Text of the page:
Allergies and immune dysfunction
Since its discovery in 1982, Helicobacter pylori (or H. pylori) – the bacterium associated with stomach ulcers – has had a bad reputation. But Martin Blaser’s pioneering research has provided the infamous bacterium an opportunity to cast off its villain’s cloak, at least in some circumstances.
Blaser had noticed that asthma, hay fever and allergic rhinitis were becoming more common in children and set out to discover what was behind the alarming rise in allergies and their increasingly early age of onset. He found that among sufferers of childhood-onset asthma (i.e. asthma diagnosed before the age of 15), the presence of H. pylori was low or absent. This was consistent with his findings for hay fever and allergic rhinitis.
While it wreaks havoc in adults, Blaser argues that the presence of H. pylori in a child’s stomach might offer protection against these allergies, and that it appears to have “some general effect on immunity, on people’s ability to turn off an allergic response.” The reason behind the disappearance of H. pylori was – you guessed it – antibiotic use in early life.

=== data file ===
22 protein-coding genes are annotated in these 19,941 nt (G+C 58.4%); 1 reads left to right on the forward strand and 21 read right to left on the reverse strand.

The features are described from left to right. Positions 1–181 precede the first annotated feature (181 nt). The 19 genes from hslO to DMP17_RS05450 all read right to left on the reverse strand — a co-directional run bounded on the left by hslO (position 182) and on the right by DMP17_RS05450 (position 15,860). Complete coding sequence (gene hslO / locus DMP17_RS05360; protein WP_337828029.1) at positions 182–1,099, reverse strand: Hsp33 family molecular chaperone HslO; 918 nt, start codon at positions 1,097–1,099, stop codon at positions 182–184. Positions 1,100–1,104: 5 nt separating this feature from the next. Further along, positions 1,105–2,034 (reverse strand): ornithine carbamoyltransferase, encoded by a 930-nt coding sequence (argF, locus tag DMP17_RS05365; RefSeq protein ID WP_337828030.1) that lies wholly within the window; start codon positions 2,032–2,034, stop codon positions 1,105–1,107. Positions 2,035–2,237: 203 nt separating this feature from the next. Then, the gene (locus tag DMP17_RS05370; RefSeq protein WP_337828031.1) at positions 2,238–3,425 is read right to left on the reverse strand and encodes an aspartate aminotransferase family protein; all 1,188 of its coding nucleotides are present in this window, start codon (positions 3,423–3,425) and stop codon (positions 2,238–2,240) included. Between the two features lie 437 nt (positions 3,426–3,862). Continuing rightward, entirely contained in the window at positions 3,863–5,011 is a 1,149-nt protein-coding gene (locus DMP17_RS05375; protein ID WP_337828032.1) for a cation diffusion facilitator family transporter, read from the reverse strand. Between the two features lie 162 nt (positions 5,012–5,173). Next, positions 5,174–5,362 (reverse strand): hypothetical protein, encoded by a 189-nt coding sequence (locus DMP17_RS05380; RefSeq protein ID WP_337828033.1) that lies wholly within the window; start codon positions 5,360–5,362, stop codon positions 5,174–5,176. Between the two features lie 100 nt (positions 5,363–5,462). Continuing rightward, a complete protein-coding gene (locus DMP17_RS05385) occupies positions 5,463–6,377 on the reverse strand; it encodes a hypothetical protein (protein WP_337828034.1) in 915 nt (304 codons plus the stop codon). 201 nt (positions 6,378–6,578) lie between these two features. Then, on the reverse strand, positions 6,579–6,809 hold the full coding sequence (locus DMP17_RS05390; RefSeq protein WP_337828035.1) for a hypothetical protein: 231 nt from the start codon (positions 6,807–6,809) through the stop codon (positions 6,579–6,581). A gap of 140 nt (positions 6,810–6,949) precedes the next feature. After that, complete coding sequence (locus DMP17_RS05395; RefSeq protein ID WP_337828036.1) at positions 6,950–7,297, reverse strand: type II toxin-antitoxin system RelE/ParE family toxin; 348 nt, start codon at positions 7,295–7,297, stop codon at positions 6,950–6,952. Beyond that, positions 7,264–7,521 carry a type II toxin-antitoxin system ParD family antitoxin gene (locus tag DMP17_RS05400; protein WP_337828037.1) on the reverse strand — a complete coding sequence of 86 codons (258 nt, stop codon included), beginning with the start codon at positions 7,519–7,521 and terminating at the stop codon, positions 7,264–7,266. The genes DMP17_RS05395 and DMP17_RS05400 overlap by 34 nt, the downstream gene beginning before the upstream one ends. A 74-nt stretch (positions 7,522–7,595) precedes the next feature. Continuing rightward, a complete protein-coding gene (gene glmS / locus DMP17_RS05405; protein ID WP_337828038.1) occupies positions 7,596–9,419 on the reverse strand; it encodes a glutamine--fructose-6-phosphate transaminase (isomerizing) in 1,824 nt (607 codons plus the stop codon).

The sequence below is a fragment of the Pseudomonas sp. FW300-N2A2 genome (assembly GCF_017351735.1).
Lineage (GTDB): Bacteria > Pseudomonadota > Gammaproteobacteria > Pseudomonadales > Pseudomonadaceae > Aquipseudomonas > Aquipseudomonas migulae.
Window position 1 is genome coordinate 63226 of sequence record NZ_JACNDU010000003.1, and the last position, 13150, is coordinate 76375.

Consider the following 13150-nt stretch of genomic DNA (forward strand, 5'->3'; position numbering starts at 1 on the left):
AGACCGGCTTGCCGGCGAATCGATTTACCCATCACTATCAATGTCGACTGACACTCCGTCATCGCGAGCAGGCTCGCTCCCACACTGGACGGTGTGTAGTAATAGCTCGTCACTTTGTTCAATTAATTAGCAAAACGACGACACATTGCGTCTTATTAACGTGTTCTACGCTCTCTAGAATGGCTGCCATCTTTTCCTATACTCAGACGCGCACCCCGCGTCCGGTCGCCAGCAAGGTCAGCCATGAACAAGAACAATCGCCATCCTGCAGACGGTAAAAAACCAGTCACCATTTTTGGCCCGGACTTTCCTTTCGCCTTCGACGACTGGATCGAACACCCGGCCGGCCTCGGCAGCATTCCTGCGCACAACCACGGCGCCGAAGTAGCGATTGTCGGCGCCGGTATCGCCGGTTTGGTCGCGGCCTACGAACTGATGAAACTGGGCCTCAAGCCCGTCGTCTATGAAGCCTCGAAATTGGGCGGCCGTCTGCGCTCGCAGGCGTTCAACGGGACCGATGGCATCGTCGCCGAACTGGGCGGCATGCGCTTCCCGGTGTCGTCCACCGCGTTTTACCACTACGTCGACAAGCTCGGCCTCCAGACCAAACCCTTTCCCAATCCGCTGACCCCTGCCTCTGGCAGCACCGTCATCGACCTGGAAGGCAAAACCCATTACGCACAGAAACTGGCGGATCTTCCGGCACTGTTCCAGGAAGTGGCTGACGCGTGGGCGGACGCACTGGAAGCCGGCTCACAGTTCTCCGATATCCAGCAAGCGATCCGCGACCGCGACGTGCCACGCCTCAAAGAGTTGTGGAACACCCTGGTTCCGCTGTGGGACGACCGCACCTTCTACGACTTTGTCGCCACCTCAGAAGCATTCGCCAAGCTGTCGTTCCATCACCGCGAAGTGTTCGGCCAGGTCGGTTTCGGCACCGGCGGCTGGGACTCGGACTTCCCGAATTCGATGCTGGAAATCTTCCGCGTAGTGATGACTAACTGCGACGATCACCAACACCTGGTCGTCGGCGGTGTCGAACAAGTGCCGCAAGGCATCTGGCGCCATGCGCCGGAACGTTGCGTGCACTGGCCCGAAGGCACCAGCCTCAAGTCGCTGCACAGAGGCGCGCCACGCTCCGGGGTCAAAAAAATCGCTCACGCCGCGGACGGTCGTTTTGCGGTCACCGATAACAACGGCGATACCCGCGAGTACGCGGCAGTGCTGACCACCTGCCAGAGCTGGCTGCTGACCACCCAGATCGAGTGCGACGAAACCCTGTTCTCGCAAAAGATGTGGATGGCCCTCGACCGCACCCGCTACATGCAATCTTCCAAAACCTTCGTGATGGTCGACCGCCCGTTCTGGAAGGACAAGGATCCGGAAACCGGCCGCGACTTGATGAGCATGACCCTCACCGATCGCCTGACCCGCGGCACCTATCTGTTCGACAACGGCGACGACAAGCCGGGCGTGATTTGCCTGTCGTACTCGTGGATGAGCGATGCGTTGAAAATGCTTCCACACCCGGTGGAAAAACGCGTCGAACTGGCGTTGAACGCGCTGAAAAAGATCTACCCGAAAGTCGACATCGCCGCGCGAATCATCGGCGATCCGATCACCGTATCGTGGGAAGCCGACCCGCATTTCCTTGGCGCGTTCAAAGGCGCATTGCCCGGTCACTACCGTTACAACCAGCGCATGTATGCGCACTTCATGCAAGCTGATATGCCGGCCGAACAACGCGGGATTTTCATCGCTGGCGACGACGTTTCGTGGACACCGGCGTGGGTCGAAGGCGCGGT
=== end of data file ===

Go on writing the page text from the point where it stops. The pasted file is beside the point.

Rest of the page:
Personal and societal impact
In *Missing Microbes*, Martin Blaser writes, “To reiterate my central idea, as our resident microbes succeed each other, we develop with them as an integrated circuit that includes our metabolism, immunity, and cognition. But we face unprecedented insults to our resident microbes.”
Eighty years after the mass roll-out of penicillin, Alexander Fleming’s warning upon acceptance of the Nobel Prize has come back to haunt us. Once touted as a wonder drug, antibiotics can provide a much-needed lifeline in situations where their use is warranted. However, a single dose of antibiotics can have a lasting impact on immunity, particularly in children under the age of three.
The common practice of prescribing broad-spectrum antibiotics for minor infections exacerbates the risk of resistance, presenting a major risk to human health.
Misusing antibiotics can also make us more susceptible to infection. This is because these drugs don’t discriminate between healthy and unhealthy bacteria and disrupt the fragile microbial ecosystem in our guts.